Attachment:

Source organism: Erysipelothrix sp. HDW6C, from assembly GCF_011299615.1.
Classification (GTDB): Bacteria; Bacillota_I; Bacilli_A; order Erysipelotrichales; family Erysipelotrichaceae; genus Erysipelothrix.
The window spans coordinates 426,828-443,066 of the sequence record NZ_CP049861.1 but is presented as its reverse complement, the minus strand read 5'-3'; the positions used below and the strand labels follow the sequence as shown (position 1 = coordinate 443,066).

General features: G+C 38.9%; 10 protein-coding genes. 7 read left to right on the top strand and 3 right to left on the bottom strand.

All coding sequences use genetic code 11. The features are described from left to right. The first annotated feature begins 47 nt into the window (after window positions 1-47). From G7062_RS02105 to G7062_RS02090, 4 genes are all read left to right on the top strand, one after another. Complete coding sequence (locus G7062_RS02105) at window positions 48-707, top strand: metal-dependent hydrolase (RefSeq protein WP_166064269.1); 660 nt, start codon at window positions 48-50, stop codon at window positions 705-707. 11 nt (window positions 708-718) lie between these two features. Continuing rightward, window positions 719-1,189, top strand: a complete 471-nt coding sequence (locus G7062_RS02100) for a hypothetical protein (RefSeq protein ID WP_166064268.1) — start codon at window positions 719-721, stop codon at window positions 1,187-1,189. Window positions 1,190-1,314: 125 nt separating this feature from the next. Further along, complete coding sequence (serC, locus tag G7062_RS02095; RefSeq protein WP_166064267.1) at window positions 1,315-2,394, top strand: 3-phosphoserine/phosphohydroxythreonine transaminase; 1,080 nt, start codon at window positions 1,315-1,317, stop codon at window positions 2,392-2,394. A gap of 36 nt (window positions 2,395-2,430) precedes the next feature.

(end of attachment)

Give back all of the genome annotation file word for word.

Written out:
Source organism: Erysipelothrix sp. HDW6C, from assembly GCF_011299615.1.
Classification (GTDB): Bacteria; Bacillota_I; Bacilli_A; order Erysipelotrichales; family Erysipelotrichaceae; genus Erysipelothrix.
The window spans coordinates 426,828-443,066 of the sequence record NZ_CP049861.1 but is presented as its reverse complement, the minus strand read 5'-3'; the positions used below and the strand labels follow the sequence as shown (position 1 = coordinate 443,066).

General features: G+C 38.9%; 10 protein-coding genes. 7 read left to right on the top strand and 3 right to left on the bottom strand.

All coding sequences use genetic code 11. The features are described from left to right. The first annotated feature begins 47 nt into the window (after window positions 1-47). From G7062_RS02105 to G7062_RS02090, 4 genes are all read left to right on the top strand, one after another. Complete coding sequence (locus G7062_RS02105) at window positions 48-707, top strand: metal-dependent hydrolase (RefSeq protein WP_166064269.1); 660 nt, start codon at window positions 48-50, stop codon at window positions 705-707. 11 nt (window positions 708-718) lie between these two features. Continuing rightward, window positions 719-1,189, top strand: a complete 471-nt coding sequence (locus G7062_RS02100) for a hypothetical protein (RefSeq protein ID WP_166064268.1) — start codon at window positions 719-721, stop codon at window positions 1,187-1,189. Window positions 1,190-1,314: 125 nt separating this feature from the next. Further along, complete coding sequence (serC, locus tag G7062_RS02095; RefSeq protein WP_166064267.1) at window positions 1,315-2,394, top strand: 3-phosphoserine/phosphohydroxythreonine transaminase; 1,080 nt, start codon at window positions 1,315-1,317, stop codon at window positions 2,392-2,394. A gap of 36 nt (window positions 2,395-2,430) precedes the next feature.